Throughout this website – and indeed throughout Wales – you'll be confronted with place names which, unless you're a Welsh speaker, will mean nothing to you at all except yet another damn pronunciation hurdle to overcome. And it goes without saying you won't have the slightest clue about the meanings of Welsh places names either. A native Welsh speaker, however, will have a pretty good idea what many of his country's place names mean. Welsh, while it has certainly changed over time, is still recogisably the same language spoken a thousand years ago, a time from which many of our place names owe their origins. This can't be said of English places names, however, whose meanings are comprehensible now only to a student of Anglo-Saxon, a group of Germanic dialects spoken by the English before the Normans brought their French language to these shores in 1066, leaving the English language – and the English themselves – forever changed. Today we can read and understand the English written by William Shakespeare 400 years ago but, significantly, Shakespeare himself could not have understood the English written 400 years before his own time.

Welsh place names are usually quite descriptive, either of the local geography or notable features. Most also use the same construction as if you were denoting possession. So, Abertawe or 'the estuary of the Tawe', (as opposed to 'the Tawe's estuary'). Thus Brynmawr is 'big hill', Penrhyndeudraeth is 'the headland of the two beaches', Beddgelert is 'the grave of Celert' (more likely Saint Celert, rather than Gelert, Prince Llewelyn ap Iorwerth's faithful dog, as is popularly thought) and "llanfairpwllgwyngyllgogerychwyrndrobwllllantysiliogogogoch" is of course 'the church of St Mary in the hollow of the white hazel near the fierce whirlpool and the church of Tysilio by the red cave', but no doubt you've guessed that already. It started off as plain old Llanfairpwllgwyngyll, but in the 1880s a Menai Bridge tailor decided to add a few more syllables as a bit of a publicity stunt to pull in the tourists. It worked, too.

For your assistance here are just the most common Welsh words used in place names. Beware though, as some of the words change a letter at the front of the word in certain grammatical circumstances.

aber = river mouth or estuary;
confluence of two rivers
afon = river
allt = cliff, or wooded hill
aran = high place
bach = small, lesser
bedw = birch
bedd = grave
betws = prayer-house
brenin = king
bron = slope of a hill
bryn = hill
bwlch = mountain pass, gap
cadair = chair, stronghold
cae = field
caer = fortified settlement (like '-chester', '-burgh' or '-bury' in English)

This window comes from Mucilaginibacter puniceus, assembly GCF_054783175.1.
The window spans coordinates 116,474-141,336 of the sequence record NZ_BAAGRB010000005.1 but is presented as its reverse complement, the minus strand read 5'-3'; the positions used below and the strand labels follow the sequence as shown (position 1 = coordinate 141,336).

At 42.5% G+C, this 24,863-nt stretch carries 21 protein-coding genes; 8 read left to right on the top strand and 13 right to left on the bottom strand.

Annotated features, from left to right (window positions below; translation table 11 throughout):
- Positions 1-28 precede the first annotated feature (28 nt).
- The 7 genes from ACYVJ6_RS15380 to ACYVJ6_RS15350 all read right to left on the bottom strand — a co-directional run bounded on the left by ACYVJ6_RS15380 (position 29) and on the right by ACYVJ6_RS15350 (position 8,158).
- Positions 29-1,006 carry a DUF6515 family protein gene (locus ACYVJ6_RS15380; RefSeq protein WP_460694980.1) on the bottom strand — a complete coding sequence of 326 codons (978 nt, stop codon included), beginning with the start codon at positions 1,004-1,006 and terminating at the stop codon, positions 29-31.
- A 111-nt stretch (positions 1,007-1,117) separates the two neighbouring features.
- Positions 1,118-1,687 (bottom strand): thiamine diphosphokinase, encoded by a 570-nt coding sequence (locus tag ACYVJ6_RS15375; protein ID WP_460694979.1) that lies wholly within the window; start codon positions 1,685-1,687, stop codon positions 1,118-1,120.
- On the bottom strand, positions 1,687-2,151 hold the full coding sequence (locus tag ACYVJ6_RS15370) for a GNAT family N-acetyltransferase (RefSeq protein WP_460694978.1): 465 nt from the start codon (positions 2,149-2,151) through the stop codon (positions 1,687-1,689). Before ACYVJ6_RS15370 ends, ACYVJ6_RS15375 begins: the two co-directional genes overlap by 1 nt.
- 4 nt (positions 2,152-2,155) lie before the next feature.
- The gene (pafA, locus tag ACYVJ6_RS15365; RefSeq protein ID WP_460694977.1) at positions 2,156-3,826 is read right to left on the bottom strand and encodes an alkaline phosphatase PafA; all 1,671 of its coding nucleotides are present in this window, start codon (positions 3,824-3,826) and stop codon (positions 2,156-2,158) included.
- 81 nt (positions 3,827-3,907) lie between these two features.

canol = centre
cant = hundred
capel = chapel
carreg = stone
cartref = home
castell = castle
cefn = ridge
celyn = holly
clun = meadow
clwyd = gate, perch
côch = red
coed = forest, woodland
cors = bog
craig = rock
croes = cross
croeso = welcome
cwm = bowl-shaped glacial valley
cwrt = court
cyntaf = first
de = south
derw = oak
din/dinas = fort, city
dros = over
du = black
dwfr, dwr = water
dwyrain = east
dyffryn = valley (broad, flat river valley)
eglwys = church
eryri = eagle's domain
fawr = big
fferm = farm
ffordd = road
fforest = forest
gardd = garden
gelli = grove
glan = shore, bank
glâs = blue (sometimes green)
glo = coal
glyn = valley (like the English 'vale')
gogledd = north
gorllewin = west
gorsaf = station
gwaun = meadow, field, moor
gwlad = country
gwyn = white
gwyrdd = green
hên = old
heol = road
is, isa(f) = lower
llan = clearing, early church
llannerch = glade
lle = place
llech, llechen = slate, flat stone
llwybr = path
llwyd = grey
llwyn = grove
llyn = lake
llys = palace, court
man (also ma, fan, fa)= place, spot, quarter
maen = stone
maes = field
marchnad = market
mawr, fawr = great
melin = mill
melyn = yellow
merthyr = burial place of a saint
moel = bare or rounded mountain
môr = sea
morfa = coastal marsh
mynydd = mountain
nant = stream, brook
neuadd = hall
newydd = new
nôs = night
ogof = cave
olaf = last
onn = ash
pant = hollow (valley)
parc = park, field
pen = head, top of a valley
penrhyn = headland
pentre(f) = village
plâs = hall, mansion
pont = bridge
porth = port, gateway
pwll = pool
rhiw = hill, ascent
rhos = moor, heath
rhyd = ford
sant = saint
sarn = causeway
sir = shire, county
tâf = dark
tan, dan = under
tomen = mound
traeth = beach
traws = cross
tref = town
twr = tower
ty, tai = house, houses
ucha(f) = upper
uwch = higher
wrth = near, by
y, yr, 'r = the
ynys = island
ystrad = valley (like the English 'vale')

Date this page last updated: October 1, 2010